What is an Alt A Loan?

by HomeLoan.com

Alt-A loans can help homebuyers get the home they want.
Alt-A loans did not exist 20 years ago and, after the Great Recession, may or may not exist in the future. However, although most of the subprime loans have disappeared, there may be a place for Alt-A financing. These loans are differentiated from pure "A" financing by the good, but not necessarily excellent, credit rating of the borrower and the acceptance of "alternate" documentation of income and other factors considered in loan approval--thus the combined term "Alt-A." The rates and terms of Alt-A loans can be more reasonable for the buyer than the terms of either a traditional loan or a subprime loan.


Alt-A mortgage loans are differentiated from traditional loans by the documentation that is offered and accepted for approval. Typical conforming loan rules require specific forms of income and debt verification. Some borrowers have difficulty satisfying the usual requirements. Self-employed persons, commission only sales personnel, and independent contractors consistently face this problem. Alt-A loans were created to allow these borrowers to qualify for mortgage loans at good rates and terms.


Instead of submitting W-2 forms (issued to salaried or hourly employees) for the prior two years, Alt-A borrowers can offer other documentation. Those who are self-employed can submit federal tax returns, while commissioned people and independent contractors might also offer Form 1099s, which state their gross income for the prior period from each income source. In some cases, 12 to 24 months of bank statements may be requested that show all income for the required period.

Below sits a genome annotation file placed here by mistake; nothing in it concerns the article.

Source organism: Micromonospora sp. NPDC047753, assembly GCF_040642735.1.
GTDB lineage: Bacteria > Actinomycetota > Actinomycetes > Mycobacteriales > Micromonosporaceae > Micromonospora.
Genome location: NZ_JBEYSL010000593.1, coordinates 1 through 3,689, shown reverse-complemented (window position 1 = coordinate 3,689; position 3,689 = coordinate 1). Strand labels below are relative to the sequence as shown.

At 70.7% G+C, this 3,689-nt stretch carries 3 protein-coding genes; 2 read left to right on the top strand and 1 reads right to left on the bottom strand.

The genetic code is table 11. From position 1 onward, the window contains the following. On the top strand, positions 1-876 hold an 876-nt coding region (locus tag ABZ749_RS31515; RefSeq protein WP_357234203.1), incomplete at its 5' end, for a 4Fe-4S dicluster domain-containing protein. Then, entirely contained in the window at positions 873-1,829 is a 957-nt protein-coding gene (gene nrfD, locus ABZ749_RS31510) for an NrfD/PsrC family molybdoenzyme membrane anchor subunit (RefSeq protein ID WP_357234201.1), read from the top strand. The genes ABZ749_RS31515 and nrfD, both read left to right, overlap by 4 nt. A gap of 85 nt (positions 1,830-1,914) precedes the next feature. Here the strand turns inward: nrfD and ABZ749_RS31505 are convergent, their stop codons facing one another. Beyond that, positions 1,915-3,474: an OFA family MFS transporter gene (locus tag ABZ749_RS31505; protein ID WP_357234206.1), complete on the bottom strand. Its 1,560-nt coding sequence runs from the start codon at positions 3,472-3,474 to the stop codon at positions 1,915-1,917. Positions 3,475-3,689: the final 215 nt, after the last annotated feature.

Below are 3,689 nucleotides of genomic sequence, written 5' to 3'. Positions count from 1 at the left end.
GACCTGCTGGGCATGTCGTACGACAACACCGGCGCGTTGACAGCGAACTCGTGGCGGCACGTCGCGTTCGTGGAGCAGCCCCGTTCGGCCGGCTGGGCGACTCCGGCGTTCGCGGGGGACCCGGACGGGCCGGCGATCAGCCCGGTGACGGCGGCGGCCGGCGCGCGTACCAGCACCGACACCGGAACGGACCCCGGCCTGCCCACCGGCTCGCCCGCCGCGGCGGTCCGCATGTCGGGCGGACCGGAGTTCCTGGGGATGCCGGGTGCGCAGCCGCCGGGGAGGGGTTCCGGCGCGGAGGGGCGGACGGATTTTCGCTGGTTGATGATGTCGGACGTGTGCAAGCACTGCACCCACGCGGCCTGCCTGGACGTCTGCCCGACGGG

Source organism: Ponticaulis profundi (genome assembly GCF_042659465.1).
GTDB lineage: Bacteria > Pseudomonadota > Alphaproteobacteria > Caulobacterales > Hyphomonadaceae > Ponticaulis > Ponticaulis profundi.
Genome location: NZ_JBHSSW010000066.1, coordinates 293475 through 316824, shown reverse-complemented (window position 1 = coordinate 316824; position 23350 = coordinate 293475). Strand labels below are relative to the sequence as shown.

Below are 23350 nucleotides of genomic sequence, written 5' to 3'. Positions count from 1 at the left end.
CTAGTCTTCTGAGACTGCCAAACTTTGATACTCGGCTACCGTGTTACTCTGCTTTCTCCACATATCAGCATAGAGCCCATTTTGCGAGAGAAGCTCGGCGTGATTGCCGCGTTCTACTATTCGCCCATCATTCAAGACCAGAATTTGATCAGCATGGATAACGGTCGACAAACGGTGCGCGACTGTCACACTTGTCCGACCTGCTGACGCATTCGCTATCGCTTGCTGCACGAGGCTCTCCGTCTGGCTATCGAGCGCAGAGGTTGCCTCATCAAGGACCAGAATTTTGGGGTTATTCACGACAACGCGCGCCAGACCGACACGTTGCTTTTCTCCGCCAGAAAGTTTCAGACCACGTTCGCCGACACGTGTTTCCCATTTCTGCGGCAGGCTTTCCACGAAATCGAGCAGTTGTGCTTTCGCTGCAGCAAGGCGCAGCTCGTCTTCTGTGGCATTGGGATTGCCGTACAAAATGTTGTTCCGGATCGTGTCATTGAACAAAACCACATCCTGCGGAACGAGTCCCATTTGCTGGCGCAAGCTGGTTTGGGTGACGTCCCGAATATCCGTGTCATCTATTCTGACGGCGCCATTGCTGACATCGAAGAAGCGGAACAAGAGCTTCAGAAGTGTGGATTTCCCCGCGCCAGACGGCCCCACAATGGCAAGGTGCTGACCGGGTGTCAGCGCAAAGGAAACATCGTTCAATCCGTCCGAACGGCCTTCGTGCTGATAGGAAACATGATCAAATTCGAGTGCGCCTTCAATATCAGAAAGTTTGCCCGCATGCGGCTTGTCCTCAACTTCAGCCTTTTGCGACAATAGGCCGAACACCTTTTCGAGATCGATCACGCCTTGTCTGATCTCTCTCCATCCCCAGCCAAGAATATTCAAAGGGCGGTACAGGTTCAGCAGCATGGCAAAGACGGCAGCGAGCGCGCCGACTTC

Substitute documentation does not negate the need for a mortgage credit report. In the conservative lending environment that followed the recession, with most subprime loans having met the same fate as that of the dinosaurs 65 million years ago, a negative credit report will still prohibit financing. A borrower's fair or poor credit score will typically restrict financing regardless of the income documentation that is offered.


While the statistics show that subprime loan products were often abused during the wildest years of the housing boom, Alt-A loans are important to the real estate industry. With small businesses and independent contractors representing more than 95 percent of the U.S. commercial economy, Alt-A mortgage products remain significant contributors to the housing industry and individual borrowers. A sole proprietor or independent contractor, such as a freelance writer, a software or website design consultant, or even a small restaurant owner simply cannot produce a W-2 since it does not exist. These borrowers need an accepted method to prove their ability to repay loans.


All those who are not regular employees of companies need to consider the requirements and realities of Alt-A loans. People in this category should keep detailed records of income and expenses and carefully file their income tax returns. Those who receive 1099 forms--also sometimes called third-party verification of income--should save all other income and expense data to answer monthly income questions that may come from lenders. Understand that the loans offered will typically involve interest rates a bit higher than those available for conforming loans and some terms may be less advantageous. Lenders statistically assume higher risk with Alt-A loans and borrowers must pay a bit of a premium to account for this issue.

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